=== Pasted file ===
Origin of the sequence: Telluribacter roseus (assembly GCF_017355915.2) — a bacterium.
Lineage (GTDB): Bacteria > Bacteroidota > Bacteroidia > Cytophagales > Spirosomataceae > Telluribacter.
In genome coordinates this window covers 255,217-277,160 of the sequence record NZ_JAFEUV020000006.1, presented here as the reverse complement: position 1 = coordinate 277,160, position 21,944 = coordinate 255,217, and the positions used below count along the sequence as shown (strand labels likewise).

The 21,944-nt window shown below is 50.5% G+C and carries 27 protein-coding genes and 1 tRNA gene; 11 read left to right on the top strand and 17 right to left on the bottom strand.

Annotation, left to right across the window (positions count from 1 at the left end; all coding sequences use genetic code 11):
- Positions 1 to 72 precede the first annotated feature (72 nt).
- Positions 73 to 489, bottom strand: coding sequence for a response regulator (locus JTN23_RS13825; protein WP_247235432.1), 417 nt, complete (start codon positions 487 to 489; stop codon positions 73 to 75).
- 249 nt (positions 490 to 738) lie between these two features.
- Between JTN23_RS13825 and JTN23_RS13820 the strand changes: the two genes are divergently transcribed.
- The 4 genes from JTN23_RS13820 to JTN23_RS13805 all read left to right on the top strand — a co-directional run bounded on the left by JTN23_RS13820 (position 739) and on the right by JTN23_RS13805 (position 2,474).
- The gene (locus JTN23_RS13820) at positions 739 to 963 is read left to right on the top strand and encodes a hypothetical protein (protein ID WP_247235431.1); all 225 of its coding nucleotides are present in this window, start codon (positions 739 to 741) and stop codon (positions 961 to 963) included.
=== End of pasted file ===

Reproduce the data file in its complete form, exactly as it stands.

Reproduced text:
Origin of the sequence: Telluribacter roseus (assembly GCF_017355915.2) — a bacterium.
Lineage (GTDB): Bacteria > Bacteroidota > Bacteroidia > Cytophagales > Spirosomataceae > Telluribacter.
In genome coordinates this window covers 255,217-277,160 of the sequence record NZ_JAFEUV020000006.1, presented here as the reverse complement: position 1 = coordinate 277,160, position 21,944 = coordinate 255,217, and the positions used below count along the sequence as shown (strand labels likewise).

The 21,944-nt window shown below is 50.5% G+C and carries 27 protein-coding genes and 1 tRNA gene; 11 read left to right on the top strand and 17 right to left on the bottom strand.

Annotation, left to right across the window (positions count from 1 at the left end; all coding sequences use genetic code 11):
- Positions 1 to 72 precede the first annotated feature (72 nt).
- Positions 73 to 489, bottom strand: coding sequence for a response regulator (locus JTN23_RS13825; protein WP_247235432.1), 417 nt, complete (start codon positions 487 to 489; stop codon positions 73 to 75).
- 249 nt (positions 490 to 738) lie between these two features.
- Between JTN23_RS13825 and JTN23_RS13820 the strand changes: the two genes are divergently transcribed.
- The 4 genes from JTN23_RS13820 to JTN23_RS13805 all read left to right on the top strand — a co-directional run bounded on the left by JTN23_RS13820 (position 739) and on the right by JTN23_RS13805 (position 2,474).
- The gene (locus JTN23_RS13820) at positions 739 to 963 is read left to right on the top strand and encodes a hypothetical protein (protein ID WP_247235431.1); all 225 of its coding nucleotides are present in this window, start codon (positions 739 to 741) and stop codon (positions 961 to 963) included.